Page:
tasyāḥ — of her (Pūrvacitti); sulalita — in a very beautiful; gamana — movements; pada-vinyāsa — with styles of walking; gati — in the progression; vilāsāyāḥ — whose pastime; ca — also; anupadam — with every step; khaṇa-khaṇāyamāna — making a tinkling sound; rucira — very pleasing; caraṇa-ābharaṇa — of the ornaments on the feet; svanam — the sound; upākarṇya — hearing; naradeva-kumāraḥ — the Prince; samādhi — in ecstasy; yogena — by controlling the senses; āmīlita — half-open; nayana — eyes; nalina — of lotus; mukula — buds; yugalam — like a pair; īṣat — slightly; vikacayya — opening; vyacaṣṭa — saw.
As Pūrvacitti passed by on the road in a very beautiful style and mood of her own, the pleasing ornaments on her ankles tinkled with her every step. Although Prince Āgnīdhra was controlling his senses, practicing yoga with half-open eyes, he could see her with his lotuslike eyes, and when he heard the sweet tinkling of her bangles, he opened his eyes slightly more and could see that she was just nearby.
It is said that yogīs always think of the Supreme Personality of Godhead within their hearts. Dhyānāvasthita-tad-gatena manasā paśyanti yaṁ yoginaḥ (Bhāg. 12.13.1). The Supreme Personality of Godhead is always observed by yogīs who practice controlling the venomous senses. As recommended in Bhagavad-gītā, yogīs should practice samprekṣya nāsikāgram, keeping their eyes half open. If the eyes are closed completely, there will be a tendency to sleep. So-called yogīs sometimes practice a fashionable form of yoga by closing their eyes and meditating, but we have actually seen such so-called yogīs sleeping and snoring while meditating. This is not the practice of yoga. To actually practice yoga, one should keep his eyes half open and gaze at the tip of his nose.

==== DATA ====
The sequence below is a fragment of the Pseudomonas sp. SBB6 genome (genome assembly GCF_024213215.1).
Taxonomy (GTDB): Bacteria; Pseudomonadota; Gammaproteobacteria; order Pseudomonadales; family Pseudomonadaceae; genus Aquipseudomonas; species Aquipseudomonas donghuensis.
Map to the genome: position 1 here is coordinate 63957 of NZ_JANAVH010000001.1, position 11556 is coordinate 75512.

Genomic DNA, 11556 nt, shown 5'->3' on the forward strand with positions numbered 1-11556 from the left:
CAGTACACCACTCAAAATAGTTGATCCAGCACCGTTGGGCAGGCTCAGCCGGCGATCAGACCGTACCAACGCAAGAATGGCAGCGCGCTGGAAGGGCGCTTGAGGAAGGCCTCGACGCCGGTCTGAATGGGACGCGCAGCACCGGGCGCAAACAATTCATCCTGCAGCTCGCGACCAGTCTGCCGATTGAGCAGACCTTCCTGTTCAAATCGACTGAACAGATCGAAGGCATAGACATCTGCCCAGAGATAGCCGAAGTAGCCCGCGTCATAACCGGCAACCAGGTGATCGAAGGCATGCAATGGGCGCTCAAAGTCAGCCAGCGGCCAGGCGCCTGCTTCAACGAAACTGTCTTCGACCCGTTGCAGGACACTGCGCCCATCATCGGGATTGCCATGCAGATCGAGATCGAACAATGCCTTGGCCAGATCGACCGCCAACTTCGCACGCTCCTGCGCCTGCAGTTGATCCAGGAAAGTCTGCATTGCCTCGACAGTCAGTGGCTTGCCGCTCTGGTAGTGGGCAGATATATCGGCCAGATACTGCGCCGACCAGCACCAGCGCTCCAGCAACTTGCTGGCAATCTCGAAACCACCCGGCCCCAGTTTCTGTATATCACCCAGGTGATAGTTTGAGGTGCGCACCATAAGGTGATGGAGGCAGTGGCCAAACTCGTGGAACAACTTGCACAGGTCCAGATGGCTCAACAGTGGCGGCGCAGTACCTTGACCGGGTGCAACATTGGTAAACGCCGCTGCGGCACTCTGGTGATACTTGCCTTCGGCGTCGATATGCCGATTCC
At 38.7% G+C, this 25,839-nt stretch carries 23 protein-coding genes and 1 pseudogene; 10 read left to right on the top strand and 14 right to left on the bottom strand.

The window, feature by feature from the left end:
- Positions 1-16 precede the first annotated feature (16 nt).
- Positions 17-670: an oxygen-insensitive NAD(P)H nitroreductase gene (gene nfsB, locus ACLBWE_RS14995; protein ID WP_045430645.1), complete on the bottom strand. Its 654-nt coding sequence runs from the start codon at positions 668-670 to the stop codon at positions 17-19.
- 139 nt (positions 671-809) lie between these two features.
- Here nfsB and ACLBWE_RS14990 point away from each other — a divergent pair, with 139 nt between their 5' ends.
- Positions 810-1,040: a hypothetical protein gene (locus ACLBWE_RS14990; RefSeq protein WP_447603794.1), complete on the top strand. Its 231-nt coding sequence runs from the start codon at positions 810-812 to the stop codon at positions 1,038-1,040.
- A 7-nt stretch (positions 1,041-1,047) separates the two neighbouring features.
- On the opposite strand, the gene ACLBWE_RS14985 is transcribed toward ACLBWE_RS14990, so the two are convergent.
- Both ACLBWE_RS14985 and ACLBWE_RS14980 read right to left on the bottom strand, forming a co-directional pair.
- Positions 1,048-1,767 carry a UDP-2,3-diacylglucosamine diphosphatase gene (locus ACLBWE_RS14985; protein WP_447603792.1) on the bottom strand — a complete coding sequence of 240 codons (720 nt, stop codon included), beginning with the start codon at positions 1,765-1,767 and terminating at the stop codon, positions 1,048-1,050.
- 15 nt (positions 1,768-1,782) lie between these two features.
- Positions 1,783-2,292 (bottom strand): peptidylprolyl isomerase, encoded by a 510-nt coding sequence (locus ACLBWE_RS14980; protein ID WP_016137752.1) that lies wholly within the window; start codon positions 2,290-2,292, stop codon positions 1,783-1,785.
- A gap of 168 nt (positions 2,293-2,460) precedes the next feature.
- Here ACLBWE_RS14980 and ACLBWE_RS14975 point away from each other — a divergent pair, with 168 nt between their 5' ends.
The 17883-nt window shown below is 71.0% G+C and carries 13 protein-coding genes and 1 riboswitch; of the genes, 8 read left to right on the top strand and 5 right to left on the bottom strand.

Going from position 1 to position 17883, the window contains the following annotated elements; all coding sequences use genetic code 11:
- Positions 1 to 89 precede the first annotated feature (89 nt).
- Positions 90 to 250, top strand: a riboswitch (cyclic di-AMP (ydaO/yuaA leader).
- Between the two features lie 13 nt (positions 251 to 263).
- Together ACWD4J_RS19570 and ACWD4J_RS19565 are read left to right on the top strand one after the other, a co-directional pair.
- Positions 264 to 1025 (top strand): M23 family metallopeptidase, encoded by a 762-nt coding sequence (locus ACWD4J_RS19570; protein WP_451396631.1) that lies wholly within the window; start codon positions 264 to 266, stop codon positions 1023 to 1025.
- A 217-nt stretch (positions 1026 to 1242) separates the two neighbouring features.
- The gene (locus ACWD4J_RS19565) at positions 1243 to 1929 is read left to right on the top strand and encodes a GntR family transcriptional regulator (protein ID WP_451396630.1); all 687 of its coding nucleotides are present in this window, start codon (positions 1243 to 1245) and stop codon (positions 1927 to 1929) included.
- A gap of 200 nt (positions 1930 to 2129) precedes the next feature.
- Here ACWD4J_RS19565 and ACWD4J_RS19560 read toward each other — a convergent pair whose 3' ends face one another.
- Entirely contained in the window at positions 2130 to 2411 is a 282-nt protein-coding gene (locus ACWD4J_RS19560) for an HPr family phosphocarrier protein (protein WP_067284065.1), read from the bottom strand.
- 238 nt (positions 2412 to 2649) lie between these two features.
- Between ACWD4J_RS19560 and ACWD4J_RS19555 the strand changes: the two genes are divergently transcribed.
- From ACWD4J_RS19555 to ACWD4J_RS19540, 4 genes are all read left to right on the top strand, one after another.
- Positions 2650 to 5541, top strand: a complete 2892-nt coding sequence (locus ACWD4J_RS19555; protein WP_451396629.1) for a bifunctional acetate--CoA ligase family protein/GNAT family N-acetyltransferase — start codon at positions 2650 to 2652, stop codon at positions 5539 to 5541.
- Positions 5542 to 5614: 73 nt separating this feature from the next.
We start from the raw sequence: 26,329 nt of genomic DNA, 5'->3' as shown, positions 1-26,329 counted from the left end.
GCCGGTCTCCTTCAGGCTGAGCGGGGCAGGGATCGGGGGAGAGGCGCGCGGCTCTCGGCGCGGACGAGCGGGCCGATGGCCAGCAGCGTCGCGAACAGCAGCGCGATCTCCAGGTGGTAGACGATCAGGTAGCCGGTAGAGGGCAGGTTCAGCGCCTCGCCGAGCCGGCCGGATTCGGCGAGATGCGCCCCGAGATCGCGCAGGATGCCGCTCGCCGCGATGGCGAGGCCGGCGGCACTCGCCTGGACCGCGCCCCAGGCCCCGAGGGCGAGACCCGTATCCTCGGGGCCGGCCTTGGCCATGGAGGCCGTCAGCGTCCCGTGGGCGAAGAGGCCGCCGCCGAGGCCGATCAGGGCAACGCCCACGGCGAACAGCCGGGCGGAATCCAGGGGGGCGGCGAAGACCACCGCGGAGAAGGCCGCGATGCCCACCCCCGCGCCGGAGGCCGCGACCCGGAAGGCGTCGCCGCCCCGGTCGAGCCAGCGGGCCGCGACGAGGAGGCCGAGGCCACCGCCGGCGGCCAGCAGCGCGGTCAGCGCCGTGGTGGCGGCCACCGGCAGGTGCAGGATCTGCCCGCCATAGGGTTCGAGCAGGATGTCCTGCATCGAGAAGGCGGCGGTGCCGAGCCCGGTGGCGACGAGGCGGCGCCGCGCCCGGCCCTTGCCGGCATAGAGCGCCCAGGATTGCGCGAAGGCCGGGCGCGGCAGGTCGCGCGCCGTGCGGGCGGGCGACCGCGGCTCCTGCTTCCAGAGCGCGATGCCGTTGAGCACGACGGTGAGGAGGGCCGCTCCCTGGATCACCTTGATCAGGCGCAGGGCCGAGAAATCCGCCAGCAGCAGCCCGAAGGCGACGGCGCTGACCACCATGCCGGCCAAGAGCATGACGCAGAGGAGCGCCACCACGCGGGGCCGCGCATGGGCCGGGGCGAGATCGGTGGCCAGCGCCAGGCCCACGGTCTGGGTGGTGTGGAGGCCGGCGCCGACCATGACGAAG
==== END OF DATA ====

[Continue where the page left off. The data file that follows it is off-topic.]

Although Āgnīdhra, the son of Priyavrata, was practicing mystic yoga and trying to control his senses, the tinkling sound of Pūrvacitti’s ankle bells disturbed his practice. Yoga indriya-saṁyamaḥ: actual yoga practice means controlling the senses. One must practice mystic yoga to control the senses, but the sense control of a devotee who fully engages in the service of the Lord with his purified senses (hṛṣīkeṇa hṛṣīkeśa-sevanam) can never be disturbed. Śrīla Prabodhānanda Sarasvatī therefore stated, durdāntendriya-kāla-sarpa-paṭalī protkhāta-daṁṣṭra-yate (Caitanya-candrāmṛta 5). The practice of yoga is undoubtedly good because it controls the senses, which are like venomous serpents. When one engages in devotional service, however, completely employing all the activities of the senses in the service of the Lord, the venomous quality of the senses is completely nullified. It is explained that a serpent is to be feared because of its poison fangs, but if those fangs are broken, the serpent, although it seems fearsome, is not at all dangerous. Devotees, therefore, may see hundreds and thousands of beautiful women with fascinating bodily movements and gestures but not be allured, whereas such women would make ordinary yogīs fall. Even the advanced yogī Viśvāmitra broke his mystic practice to unite with Menakā and beget a child known as Śakuntalā. The practice of mystic yoga, therefore, is not sufficiently strong to control the senses. Another example is Prince Āgnīdhra, whose attention was drawn to the movements of Pūrvacitti, the Apsarā, simply because he heard the tinkling of her ankle bells. In the same way that Viśvāmitra Muni was attracted by the tinkling bangles of Menakā, Prince Āgnīdhra, upon hearing the tinkling bangles of Pūrvacitti, immediately opened his eyes to see her beautiful movements as she walked. The prince was also very handsome. As described herein, his eyes were just like the buds of lotus flowers. As he opened his lotuslike eyes, he could immediately see that the Apsarā was present by his side.